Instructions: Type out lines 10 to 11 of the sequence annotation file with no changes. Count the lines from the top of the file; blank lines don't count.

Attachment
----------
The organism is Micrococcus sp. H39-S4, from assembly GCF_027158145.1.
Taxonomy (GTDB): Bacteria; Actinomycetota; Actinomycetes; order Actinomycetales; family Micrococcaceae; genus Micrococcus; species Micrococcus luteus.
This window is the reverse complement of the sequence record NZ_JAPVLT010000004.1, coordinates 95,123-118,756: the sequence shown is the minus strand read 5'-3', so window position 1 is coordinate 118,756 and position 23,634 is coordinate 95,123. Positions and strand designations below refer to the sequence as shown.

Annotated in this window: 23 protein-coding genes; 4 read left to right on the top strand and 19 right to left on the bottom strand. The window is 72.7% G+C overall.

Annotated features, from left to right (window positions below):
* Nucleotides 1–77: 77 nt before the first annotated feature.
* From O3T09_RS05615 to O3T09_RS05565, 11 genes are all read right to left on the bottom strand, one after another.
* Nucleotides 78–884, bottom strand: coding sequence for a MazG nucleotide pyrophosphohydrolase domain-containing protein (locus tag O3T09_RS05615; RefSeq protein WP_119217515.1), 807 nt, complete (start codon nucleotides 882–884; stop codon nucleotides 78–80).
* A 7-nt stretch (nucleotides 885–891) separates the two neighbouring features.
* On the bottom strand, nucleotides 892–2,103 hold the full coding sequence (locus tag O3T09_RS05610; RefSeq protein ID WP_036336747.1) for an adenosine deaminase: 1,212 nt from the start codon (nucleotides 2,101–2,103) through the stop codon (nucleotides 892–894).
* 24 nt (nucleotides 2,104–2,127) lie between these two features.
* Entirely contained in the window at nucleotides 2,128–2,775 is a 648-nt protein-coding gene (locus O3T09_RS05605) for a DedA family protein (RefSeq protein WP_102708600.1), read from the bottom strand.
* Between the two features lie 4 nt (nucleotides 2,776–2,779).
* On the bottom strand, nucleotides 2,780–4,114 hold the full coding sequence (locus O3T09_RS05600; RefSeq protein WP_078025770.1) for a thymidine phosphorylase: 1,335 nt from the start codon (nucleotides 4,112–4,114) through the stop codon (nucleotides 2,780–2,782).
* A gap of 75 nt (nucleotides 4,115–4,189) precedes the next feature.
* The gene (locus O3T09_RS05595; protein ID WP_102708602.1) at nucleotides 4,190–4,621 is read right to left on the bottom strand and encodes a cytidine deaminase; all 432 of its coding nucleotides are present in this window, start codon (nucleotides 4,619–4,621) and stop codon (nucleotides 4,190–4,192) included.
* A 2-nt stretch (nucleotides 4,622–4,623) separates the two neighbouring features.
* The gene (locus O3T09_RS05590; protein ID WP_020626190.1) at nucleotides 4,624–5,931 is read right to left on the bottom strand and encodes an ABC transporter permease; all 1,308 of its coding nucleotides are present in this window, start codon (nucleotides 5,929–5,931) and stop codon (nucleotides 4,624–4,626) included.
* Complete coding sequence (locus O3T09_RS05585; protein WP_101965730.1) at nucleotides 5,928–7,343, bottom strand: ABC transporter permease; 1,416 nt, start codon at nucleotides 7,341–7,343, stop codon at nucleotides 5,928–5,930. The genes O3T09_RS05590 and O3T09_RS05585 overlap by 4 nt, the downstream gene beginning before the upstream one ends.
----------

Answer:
* On the bottom strand, nucleotides 892–2,103 hold the full coding sequence (locus tag O3T09_RS05610; RefSeq protein ID WP_036336747.1) for an adenosine deaminase: 1,212 nt from the start codon (nucleotides 2,101–2,103) through the stop codon (nucleotides 892–894).
* 24 nt (nucleotides 2,104–2,127) lie between these two features.